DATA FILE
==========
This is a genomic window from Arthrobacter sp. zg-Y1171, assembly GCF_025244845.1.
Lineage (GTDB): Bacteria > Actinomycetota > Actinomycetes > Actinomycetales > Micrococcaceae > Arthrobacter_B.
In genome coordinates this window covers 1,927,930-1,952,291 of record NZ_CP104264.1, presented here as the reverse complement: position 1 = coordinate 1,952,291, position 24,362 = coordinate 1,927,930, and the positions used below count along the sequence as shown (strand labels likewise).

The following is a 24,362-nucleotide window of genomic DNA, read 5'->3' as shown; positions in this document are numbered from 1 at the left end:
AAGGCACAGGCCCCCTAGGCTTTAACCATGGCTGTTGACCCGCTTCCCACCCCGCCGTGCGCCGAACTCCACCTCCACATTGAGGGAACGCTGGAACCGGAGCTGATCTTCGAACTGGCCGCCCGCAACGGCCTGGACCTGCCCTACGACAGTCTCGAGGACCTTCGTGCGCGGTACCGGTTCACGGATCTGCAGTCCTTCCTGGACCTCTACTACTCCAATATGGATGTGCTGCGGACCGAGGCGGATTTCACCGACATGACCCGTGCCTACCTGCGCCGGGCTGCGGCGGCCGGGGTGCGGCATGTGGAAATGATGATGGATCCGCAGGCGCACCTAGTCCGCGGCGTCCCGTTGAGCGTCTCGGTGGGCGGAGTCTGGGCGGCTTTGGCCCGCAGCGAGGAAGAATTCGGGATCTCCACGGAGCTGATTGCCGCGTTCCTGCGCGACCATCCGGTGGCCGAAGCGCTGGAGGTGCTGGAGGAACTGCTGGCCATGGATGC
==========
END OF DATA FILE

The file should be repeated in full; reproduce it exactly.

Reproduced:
This is a genomic window from Arthrobacter sp. zg-Y1171, assembly GCF_025244845.1.
Lineage (GTDB): Bacteria > Actinomycetota > Actinomycetes > Actinomycetales > Micrococcaceae > Arthrobacter_B.
In genome coordinates this window covers 1,927,930-1,952,291 of record NZ_CP104264.1, presented here as the reverse complement: position 1 = coordinate 1,952,291, position 24,362 = coordinate 1,927,930, and the positions used below count along the sequence as shown (strand labels likewise).

The following is a 24,362-nucleotide window of genomic DNA, read 5'->3' as shown; positions in this document are numbered from 1 at the left end:
AAGGCACAGGCCCCCTAGGCTTTAACCATGGCTGTTGACCCGCTTCCCACCCCGCCGTGCGCCGAACTCCACCTCCACATTGAGGGAACGCTGGAACCGGAGCTGATCTTCGAACTGGCCGCCCGCAACGGCCTGGACCTGCCCTACGACAGTCTCGAGGACCTTCGTGCGCGGTACCGGTTCACGGATCTGCAGTCCTTCCTGGACCTCTACTACTCCAATATGGATGTGCTGCGGACCGAGGCGGATTTCACCGACATGACCCGTGCCTACCTGCGCCGGGCTGCGGCGGCCGGGGTGCGGCATGTGGAAATGATGATGGATCCGCAGGCGCACCTAGTCCGCGGCGTCCCGTTGAGCGTCTCGGTGGGCGGAGTCTGGGCGGCTTTGGCCCGCAGCGAGGAAGAATTCGGGATCTCCACGGAGCTGATTGCCGCGTTCCTGCGCGACCATCCGGTGGCCGAAGCGCTGGAGGTGCTGGAGGAACTGCTGGCCATGGATGC